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Beyond The Bridge - The Old Man And The Spirit Review

About.com Rating 4.5 Star Rating


Beyond The Bridge - The Old Man And The Spirit

Beyond The Bridge - The Old Man And The Spirit

Frontiers Records
German progressive metal band Beyond the Bridge’s debut album, The Old Man And The Spirit, is a concept album full of adventurous journeys and scenarios. The band originally formed in 1999, but didn’t start recording the material for this album until 2008. Ultimately, they’ve had quite a bit of time to perfect the material that graces The Old Man And The Spirit.

And what a grand, extraordinary work of art Beyond the Bridge has created. it’s in the realm of Dream Theater, Phantom Of The Opera, Jesus Christ Superstar, and (without all the guest stars), Ayreon’s The Human Equation, Aina’s Days Of Rising Doom and Avantasia’s The Metal Opera I & II. They combine ’70s prog rock, ’80s thrash elements and classical orchestral arrangements and blend them all extraordinarily well.

Beyond The Bridge is the brainchild of guitarist Peter Degenfeld and keyboardist Christopher Tarnow. The members of the band are classically-trained and are very accomplished musicians. The production has a warm and organic sound. The drums are crisp, the guitars are crystal clear, the bass is audible, and the keyboards and other instruments are accented magnificently.

The Old Man And The Spirit consists of two acts with 11 tracks at over an hour long. The vocals are emotional and highly discernible. The story equals the music, similar to a cinematic opera. It’s dramatic to say the least.

There’s two main characters: “The Old Man,” played by male vocalist Herbie Langhans, and “The Spirit,” played by female vocalist Dilenya Mar. The duo interpret the story through singing, spoken word and a combined choir on the choruses. The vocals mix well with the music’s overall mood and atmosphere. The story unfolds naturally and the cinematic mood of the songs segue seamlessly into each other. It’s like a great book that you just can’t put down.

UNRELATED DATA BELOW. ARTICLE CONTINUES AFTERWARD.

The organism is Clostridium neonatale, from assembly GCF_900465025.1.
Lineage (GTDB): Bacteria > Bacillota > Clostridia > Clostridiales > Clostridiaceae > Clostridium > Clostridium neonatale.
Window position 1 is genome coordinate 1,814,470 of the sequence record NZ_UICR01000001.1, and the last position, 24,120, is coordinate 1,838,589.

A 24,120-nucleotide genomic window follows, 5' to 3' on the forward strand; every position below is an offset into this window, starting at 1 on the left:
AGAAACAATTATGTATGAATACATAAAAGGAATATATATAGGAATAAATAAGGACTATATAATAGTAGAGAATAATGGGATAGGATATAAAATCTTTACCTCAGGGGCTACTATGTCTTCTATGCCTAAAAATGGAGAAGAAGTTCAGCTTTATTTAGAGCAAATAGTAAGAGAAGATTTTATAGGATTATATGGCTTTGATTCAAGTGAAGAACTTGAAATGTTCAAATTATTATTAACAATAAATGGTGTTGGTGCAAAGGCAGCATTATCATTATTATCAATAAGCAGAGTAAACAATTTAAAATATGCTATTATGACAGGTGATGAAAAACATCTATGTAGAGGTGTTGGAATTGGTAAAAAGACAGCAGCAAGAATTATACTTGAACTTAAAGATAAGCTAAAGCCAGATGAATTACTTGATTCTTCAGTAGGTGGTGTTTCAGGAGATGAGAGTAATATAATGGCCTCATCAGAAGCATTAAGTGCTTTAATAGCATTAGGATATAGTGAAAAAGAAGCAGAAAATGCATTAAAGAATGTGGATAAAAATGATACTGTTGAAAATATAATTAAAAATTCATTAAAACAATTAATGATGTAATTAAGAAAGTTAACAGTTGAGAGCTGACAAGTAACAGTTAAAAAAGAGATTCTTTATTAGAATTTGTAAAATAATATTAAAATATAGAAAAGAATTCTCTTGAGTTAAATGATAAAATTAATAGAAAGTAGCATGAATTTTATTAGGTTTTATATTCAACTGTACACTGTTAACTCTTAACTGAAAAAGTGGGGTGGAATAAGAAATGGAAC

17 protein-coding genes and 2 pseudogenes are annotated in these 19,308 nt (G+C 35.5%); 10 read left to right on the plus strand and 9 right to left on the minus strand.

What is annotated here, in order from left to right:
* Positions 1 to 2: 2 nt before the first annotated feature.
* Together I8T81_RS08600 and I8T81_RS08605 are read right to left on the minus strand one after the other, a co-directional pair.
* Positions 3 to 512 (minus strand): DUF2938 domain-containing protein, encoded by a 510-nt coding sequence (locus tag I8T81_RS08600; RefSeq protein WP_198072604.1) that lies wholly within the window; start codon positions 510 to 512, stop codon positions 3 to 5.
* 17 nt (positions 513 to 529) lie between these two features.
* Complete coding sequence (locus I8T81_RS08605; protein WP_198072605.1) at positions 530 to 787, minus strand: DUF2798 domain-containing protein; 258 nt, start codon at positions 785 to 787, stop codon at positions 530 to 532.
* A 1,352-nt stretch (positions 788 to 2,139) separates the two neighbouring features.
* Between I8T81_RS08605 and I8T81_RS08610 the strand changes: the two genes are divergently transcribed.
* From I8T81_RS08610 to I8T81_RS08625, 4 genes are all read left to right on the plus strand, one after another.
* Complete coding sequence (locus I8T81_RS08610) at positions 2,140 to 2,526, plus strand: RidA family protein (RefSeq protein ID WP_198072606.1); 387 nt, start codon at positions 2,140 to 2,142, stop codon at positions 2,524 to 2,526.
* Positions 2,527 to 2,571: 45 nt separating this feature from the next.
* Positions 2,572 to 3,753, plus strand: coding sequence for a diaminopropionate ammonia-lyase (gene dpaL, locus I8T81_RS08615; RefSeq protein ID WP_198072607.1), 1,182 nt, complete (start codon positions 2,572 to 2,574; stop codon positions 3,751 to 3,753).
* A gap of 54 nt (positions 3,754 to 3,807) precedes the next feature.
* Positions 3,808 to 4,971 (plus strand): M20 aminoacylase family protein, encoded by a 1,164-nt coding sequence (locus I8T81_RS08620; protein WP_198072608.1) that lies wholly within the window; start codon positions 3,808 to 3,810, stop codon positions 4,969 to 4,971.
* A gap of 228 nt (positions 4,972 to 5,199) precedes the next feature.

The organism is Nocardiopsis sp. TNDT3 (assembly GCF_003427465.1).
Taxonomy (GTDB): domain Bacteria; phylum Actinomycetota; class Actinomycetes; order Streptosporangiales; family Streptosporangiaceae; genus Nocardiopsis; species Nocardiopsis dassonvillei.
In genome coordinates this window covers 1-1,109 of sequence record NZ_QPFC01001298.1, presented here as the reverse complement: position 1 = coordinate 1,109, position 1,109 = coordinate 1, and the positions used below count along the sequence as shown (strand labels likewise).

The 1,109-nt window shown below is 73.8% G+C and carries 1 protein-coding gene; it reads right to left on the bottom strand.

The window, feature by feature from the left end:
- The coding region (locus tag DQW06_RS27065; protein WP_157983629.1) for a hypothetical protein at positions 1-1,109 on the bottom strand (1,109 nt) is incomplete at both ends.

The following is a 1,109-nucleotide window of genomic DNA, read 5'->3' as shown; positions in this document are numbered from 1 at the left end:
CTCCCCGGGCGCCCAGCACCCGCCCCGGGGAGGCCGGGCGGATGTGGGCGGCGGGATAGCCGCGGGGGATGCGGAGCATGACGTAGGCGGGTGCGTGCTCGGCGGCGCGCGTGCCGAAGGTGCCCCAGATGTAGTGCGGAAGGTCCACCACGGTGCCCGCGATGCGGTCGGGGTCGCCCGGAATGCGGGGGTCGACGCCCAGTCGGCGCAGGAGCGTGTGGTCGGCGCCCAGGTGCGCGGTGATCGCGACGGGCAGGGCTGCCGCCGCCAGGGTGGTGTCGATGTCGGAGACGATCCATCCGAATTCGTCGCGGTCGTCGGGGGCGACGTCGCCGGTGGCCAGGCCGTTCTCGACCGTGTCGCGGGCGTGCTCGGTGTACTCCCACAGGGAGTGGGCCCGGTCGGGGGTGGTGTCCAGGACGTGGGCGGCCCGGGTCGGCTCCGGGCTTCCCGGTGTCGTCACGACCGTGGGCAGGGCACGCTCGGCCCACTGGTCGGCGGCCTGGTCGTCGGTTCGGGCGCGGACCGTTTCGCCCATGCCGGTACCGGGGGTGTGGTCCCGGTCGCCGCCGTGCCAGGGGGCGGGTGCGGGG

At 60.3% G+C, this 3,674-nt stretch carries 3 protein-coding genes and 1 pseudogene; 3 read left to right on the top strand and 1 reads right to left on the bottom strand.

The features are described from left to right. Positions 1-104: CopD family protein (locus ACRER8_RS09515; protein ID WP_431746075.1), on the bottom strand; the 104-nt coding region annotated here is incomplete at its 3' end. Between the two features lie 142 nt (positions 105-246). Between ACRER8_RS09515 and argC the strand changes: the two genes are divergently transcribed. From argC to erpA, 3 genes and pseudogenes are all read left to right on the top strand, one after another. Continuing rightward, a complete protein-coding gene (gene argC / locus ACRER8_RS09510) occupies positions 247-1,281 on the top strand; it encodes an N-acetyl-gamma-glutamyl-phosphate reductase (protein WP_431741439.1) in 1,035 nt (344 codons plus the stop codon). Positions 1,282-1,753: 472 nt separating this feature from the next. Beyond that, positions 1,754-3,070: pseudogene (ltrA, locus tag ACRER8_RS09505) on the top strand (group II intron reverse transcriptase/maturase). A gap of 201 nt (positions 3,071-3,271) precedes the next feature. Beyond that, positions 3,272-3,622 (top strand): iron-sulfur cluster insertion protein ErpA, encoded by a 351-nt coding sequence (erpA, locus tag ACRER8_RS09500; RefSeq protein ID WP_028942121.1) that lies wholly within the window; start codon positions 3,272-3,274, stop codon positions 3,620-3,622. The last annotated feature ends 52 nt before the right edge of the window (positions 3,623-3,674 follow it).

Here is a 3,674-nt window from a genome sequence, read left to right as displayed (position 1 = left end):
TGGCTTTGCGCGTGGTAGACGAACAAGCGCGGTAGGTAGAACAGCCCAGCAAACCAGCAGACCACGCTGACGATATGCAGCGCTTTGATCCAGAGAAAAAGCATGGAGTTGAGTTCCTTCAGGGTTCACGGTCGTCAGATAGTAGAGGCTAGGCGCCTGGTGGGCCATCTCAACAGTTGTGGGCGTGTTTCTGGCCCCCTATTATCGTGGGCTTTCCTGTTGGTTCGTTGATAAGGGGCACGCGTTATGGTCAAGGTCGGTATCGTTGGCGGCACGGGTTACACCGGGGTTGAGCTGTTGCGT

“The Spirit“ is “The Old Man”’s guide through the album and the answer to all of his questions. The listener can interpret the story in their own way due to the ambiguous lyrics, which can lead you where you think you should go. And, you’ll ultimately be satisfied with where you end up. The music and lyrics are reflective, vivid, emotional and cinematic — you can easily envision a movie unfolding before you. You’ll be on the edge of your seat like in a darkened movie theater awaiting the next thrilling moment that happens to the character in the movie you’re watching.

Human awareness is the theme in the first song, “The Call.” “The Old Man” character’s peace of mind is disturbed by the urge to know life’s secrets — the meaning of life, birth and human existence. Musically, you can feel a confrontation brewing. The extraordinary and spine-chilling call and response vocals between the duo vocalists in “The Struggle” is a great strength the band uses.

The Old Man And The Spirit is an ambitious release, to say the least. If you have the time to read the lyrics and allow yourself to be fully engrossed in the story, then it will be an even better listening experience. Hearing the disc through headphones is also highly recommended.

The Old Man And The Spirit will appeal to progressive, symphonic and general metal fans, as well as people who appreciate great music. In this day and age where time is valuable and our short attention span competes with our daily lives, something such as this release is most appreciated. For a band to create art such as this — to take the time to craft, create and render every fine detail like a well-crafted vintage automobile or a beautiful woman — is very commendable.

(released January 24, 2012 on Frontiers Records)

Disclosure: A review copy was provided by the publisher. For more information, please see our Ethics Policy.
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